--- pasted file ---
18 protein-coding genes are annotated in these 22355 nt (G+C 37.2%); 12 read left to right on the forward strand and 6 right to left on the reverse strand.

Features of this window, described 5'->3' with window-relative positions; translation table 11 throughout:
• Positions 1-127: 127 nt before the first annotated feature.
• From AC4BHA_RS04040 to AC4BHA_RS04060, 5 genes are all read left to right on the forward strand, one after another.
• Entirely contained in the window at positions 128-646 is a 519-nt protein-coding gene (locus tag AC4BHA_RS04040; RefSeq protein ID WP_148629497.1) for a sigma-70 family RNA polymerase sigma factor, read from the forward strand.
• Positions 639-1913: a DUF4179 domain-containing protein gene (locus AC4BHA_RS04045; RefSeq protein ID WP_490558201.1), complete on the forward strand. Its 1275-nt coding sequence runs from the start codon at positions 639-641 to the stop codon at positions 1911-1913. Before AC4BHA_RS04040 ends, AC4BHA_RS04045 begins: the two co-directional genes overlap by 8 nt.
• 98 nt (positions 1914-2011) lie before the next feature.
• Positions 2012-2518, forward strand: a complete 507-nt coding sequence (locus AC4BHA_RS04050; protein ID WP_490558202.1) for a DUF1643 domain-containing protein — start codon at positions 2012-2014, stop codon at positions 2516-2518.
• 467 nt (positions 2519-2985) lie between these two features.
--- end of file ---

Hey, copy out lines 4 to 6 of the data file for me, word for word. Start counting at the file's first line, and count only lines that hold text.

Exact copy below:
• From AC4BHA_RS04040 to AC4BHA_RS04060, 5 genes are all read left to right on the forward strand, one after another.
• Entirely contained in the window at positions 128-646 is a 519-nt protein-coding gene (locus tag AC4BHA_RS04040; RefSeq protein ID WP_148629497.1) for a sigma-70 family RNA polymerase sigma factor, read from the forward strand.
• Positions 639-1913: a DUF4179 domain-containing protein gene (locus AC4BHA_RS04045; RefSeq protein ID WP_490558201.1), complete on the forward strand. Its 1275-nt coding sequence runs from the start codon at positions 639-641 to the stop codon at positions 1911-1913. Before AC4BHA_RS04040 ends, AC4BHA_RS04045 begins: the two co-directional genes overlap by 8 nt.